ST HELEN'S PARISH CHURCH
The church tower was rebuilt in 1794. It has a single clock face on the east-facing side with hours displayed in Roman numerals. The clock face erroneously has the nine o'clock marker painted as XI. The eleven o'clock marker is also XI. This mistake gained fame during the Second World War when Germany's English-speaking propaganda broadcaster, William Joyce (Lord Haw Haw) promised an air raid on "an airfield near the village whose clock had two elevens". RAF Benson was bombed soon afterwards.
ST HELEN'S CHURCH, BENSON
BURIALS INDEX 1841-1964
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Please click here to go to the Baptisms Index
View of St Helen's church tower
from the River Thames
Friends, Eileen Chamberlain and Mary Rowden on wartime firewatch duty on the church tower.
Rev. Field, Vicar 1880-1922
Rev J.R. Pryce, Vicar 1923-33
Rev. George West, Vicar 1933-45
CANON GEORGE HENRY PALMER, VICAR 1949 - 1963
Canon George Palmer was vicar of Benson during the years of austerity following the Second World War and did much to build up community life here. In 1949 he founded the Benson Evergreen Club and he started Benson Sea Scouts and a Men’s Club. He was also Chaplain to RAF Benson.
He took several of the photographs, published on this site.
Click here to read more details
Canon George Henry Palmer
A LIST OF VICARS OF ST HELEN'S CHURCH
The list is based on the online clergy database, the Parish Register and the Benson history books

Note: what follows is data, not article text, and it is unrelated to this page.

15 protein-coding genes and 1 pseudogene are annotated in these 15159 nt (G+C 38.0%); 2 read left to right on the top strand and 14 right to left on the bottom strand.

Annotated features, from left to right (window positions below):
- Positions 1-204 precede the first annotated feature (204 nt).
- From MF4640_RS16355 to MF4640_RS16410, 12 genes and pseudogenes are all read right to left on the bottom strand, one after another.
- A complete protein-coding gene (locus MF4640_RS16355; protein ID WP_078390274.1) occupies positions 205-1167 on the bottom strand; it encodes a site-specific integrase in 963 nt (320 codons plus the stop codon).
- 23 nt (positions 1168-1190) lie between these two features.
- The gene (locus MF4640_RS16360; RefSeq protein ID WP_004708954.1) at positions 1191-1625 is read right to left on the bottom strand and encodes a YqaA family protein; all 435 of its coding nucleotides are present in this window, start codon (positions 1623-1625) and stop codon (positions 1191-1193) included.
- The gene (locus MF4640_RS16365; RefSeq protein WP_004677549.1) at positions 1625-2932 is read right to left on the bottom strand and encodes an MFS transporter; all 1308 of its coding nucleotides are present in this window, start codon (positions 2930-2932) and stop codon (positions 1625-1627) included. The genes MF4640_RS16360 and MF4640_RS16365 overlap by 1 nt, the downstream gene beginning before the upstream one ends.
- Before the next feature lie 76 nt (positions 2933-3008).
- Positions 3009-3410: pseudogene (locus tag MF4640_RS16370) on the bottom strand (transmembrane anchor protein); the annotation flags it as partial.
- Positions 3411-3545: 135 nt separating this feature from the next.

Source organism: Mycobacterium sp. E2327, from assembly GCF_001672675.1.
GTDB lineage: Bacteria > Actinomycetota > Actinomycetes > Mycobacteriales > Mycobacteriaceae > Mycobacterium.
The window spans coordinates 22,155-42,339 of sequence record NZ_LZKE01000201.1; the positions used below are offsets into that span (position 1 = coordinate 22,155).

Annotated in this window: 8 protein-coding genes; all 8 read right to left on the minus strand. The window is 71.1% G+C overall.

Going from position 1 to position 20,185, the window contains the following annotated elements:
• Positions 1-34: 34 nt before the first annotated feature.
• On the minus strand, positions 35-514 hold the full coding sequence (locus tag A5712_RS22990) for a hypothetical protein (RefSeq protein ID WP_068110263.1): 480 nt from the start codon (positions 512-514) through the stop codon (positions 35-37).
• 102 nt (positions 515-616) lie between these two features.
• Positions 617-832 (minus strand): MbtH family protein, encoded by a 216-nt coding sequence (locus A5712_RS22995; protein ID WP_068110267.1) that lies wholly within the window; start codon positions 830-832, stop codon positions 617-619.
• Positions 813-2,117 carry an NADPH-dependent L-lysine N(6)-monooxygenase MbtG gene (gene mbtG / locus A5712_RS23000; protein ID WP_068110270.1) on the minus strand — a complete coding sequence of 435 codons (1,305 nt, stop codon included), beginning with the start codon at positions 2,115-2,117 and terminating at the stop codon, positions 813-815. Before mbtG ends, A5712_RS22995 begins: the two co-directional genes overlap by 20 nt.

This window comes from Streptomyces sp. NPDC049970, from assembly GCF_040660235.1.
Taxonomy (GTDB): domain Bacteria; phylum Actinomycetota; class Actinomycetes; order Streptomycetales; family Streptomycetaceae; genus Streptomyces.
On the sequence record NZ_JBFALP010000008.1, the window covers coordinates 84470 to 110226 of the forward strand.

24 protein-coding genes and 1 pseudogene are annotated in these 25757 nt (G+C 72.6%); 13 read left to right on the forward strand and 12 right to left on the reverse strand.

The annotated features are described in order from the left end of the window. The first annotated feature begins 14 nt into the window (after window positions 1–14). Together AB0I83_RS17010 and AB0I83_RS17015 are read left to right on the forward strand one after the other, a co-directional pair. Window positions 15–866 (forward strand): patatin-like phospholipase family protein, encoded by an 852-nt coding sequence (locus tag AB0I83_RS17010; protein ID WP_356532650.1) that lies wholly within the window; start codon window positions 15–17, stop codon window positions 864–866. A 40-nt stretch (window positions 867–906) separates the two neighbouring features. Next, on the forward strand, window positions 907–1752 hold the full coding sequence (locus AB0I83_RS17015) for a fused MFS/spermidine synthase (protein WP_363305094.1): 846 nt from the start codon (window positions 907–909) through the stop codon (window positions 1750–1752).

2011-2015 John Burrell
ST HELEN'S CHURCH PAROCHIAL NOTES
Click here for 1909
Click here for 1910
Click here for 1911
Click here for 1912
Click here for 1913
Photograph of St Helen's Church taken by
Rev. George Palmer in the winter of 1962
The unusual 17th century memorial to Ralph and Jane Quelche in St Helen's Church. Ralph and Jane were proprietors of the Red Lion Inn on the corner of High Street and Mill Lane. This tablet records that they had twice rebuilt the inn at their own expense. A substantial part of this building still exists as a home, but in the twentieth century, a branch of Barclays Bank conducted business here.
Its fine first floor room became a temporary "court" for King Charles I in 1642, during the English Civil War. It was here that the King dictated his letter to the Mayor of Reading, demanding that Caversham bridge should be immediately repaired to allow the passage of royalist army and artillery.
Read further details in Chapter 8 of "The Ditmas History of Benson" by Edith Ditmas, which can be ordered by clicking the button at the foot of this page.
The Bensington Charity
In St Helen's Church, two boards record the names of the
benefactors of the village.
Please click here to read an article about The Bensington Charity
The timber framed house on the left in Brook Street was once a Primitive Methodist Church. In 1879, it was replaced by the Free Church in the High Street.
This photograph from 1962 shows the Independent Chapel in Chapel Lane, which became a Methodist Chapel in 1897, and closed in 1946. In the 1960s, the building was converted to shops.